* Banks’ prepaid, credit card programs to expand
* Customers likely to see higher fees
By Joe Rauch
LAS VEGAS, Nov 3 (Reuters) - U.S. banks that have lost debit card processing revenue due to new caps on fees will likely push customers into prepaid and credit cards and other types of account fees, executives said on Thursday.
Executives for regional banks — including BB&T Corp , SunTrust Banks Inc , Fifth Third Bancorp and Sovereign Bank — said at an industry conference that there is no one solution for recovering as much as $8 billion in lost revenue under new caps on what banks can charge merchants for processing debit card transactions.
“There’s no one silver bullet,” said Eduardo Tobon, CEO of U.S. cards and payments for Sovereign Bank, owned by Spain’s Banco Santander .
But lenders will charge customers fees for their overall banking accounts, rather than just debit card use, and push the use of prepaid and credit cards not covered by new debit card rules, executives said at the ATM, Debit and Prepaid Forum.
On Oct. 1 new rules capped what banks can charge merchants to process debit card transactions at 21 cents, roughly half of the previous industry average.
Known as interchange fees, the cap was a key provision of the 2010 Dodd-Frank financial reform law.
Several large banks responded by testing or introducing monthly debit card fees on customers to recoup the lost revenue.
But banks ended the programs over the last week amid an intense backlash from customers, lawmakers, and U.S. President Barack Obama.
The industry has bristled at the response.
Whitney Stewart, SunTrust’s senior vice president overseeing the bank’s card programs, said the president’s remarks were “uncalled for,” and said the bank’s debit card fee program was going well until consumers became outraged at Bank of America Corp’s proposed $5 monthly fee.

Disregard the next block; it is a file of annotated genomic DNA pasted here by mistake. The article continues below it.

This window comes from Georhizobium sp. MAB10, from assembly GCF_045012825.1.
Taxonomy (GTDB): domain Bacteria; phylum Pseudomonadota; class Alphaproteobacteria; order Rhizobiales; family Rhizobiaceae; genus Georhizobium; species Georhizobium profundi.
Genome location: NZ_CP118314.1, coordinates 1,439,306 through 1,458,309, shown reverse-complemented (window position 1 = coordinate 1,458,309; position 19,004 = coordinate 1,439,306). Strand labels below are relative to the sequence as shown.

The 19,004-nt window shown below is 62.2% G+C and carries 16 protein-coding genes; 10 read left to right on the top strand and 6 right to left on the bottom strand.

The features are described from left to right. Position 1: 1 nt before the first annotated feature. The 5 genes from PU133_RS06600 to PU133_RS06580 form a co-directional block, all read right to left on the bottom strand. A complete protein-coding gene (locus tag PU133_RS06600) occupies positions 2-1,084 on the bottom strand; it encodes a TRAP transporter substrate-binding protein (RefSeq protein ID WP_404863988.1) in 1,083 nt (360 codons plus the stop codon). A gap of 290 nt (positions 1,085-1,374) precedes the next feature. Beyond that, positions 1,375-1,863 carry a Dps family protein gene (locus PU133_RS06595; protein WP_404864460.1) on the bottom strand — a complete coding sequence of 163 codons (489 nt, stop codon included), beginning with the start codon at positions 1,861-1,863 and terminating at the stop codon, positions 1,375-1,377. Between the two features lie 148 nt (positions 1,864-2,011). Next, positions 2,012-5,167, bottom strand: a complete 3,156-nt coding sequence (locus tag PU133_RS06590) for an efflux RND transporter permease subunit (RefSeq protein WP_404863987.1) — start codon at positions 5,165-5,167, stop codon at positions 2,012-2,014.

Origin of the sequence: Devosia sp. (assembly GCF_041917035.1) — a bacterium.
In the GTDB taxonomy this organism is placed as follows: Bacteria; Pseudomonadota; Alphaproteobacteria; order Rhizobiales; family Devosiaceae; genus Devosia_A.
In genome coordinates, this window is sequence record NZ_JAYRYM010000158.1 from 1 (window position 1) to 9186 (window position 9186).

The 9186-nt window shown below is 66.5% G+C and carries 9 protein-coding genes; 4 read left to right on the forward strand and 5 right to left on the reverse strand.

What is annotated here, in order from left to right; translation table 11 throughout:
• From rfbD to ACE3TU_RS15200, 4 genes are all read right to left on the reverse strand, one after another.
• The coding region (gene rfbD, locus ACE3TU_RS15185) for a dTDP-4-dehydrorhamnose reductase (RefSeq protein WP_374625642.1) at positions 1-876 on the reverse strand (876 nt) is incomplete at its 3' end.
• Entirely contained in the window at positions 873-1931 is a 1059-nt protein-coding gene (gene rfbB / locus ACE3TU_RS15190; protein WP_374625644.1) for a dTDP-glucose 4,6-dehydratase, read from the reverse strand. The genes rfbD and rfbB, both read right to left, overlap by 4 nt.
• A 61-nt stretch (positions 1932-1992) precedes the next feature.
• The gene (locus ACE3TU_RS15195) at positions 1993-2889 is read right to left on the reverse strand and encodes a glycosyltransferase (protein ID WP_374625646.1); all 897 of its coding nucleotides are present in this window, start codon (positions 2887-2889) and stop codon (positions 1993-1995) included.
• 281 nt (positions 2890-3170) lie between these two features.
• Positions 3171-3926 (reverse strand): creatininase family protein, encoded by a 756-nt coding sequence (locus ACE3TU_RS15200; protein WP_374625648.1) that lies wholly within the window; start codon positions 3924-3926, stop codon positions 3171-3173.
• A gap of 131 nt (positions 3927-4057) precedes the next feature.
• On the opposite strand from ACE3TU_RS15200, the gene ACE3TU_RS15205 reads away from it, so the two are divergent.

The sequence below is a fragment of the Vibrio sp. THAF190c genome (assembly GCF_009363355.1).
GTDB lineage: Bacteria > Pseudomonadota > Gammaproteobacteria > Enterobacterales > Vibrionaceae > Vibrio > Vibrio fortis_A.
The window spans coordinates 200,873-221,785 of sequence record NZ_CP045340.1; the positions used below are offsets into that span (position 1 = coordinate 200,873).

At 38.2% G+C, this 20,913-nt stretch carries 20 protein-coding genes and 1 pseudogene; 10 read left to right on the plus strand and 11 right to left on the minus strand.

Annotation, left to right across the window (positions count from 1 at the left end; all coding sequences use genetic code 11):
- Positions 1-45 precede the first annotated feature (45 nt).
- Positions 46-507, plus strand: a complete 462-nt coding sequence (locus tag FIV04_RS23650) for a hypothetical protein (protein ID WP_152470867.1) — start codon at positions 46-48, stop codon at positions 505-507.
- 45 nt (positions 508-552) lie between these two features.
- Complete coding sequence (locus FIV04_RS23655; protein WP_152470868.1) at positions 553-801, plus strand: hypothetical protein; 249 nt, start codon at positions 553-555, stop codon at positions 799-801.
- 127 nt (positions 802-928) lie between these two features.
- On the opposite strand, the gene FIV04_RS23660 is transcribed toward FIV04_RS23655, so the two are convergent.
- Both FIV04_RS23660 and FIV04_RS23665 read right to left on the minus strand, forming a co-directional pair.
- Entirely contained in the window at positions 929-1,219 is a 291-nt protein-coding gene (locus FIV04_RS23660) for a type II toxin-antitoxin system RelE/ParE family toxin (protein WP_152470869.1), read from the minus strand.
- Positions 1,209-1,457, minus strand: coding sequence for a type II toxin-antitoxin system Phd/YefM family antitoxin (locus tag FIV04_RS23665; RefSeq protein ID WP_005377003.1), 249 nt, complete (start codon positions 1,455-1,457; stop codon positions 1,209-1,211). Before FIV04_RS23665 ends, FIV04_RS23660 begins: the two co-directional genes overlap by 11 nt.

This week, SunTrust abandoned its debit card fee and provided refunds to customers who were charged.
Instead of debit cards, executives said banks could adopt prepaid cards and emphasize credit card use. Unlike debit cards, those payment methods do not have their processing fees capped.
Jon Groch, Fifth Third’s senior vice president and head of its card business, said the Cincinnati-based bank adopted a card that can serve as a debit and credit card in part to work around the new fee limits.
He also said the bank was examining “revenue adjacencies,” like selling data to merchants on how their customers use cards.
Also, bank executives said the industry will likely adopt fees for total accounts, rather than just for debit use.
“If you think about it as just the card, you will lose,” said Scott Qualls, BB&T senior vice president and manager of the bank’s retail payments.
Qualls said interchange fees can only make up a part of the fees that can be generated from a client account, and banks should examine how customers use a bank’s services when charging fees.
Several banks are adopting higher account fees or requiring customers to maintain higher minimum balances to avoid monthly maintenance fees.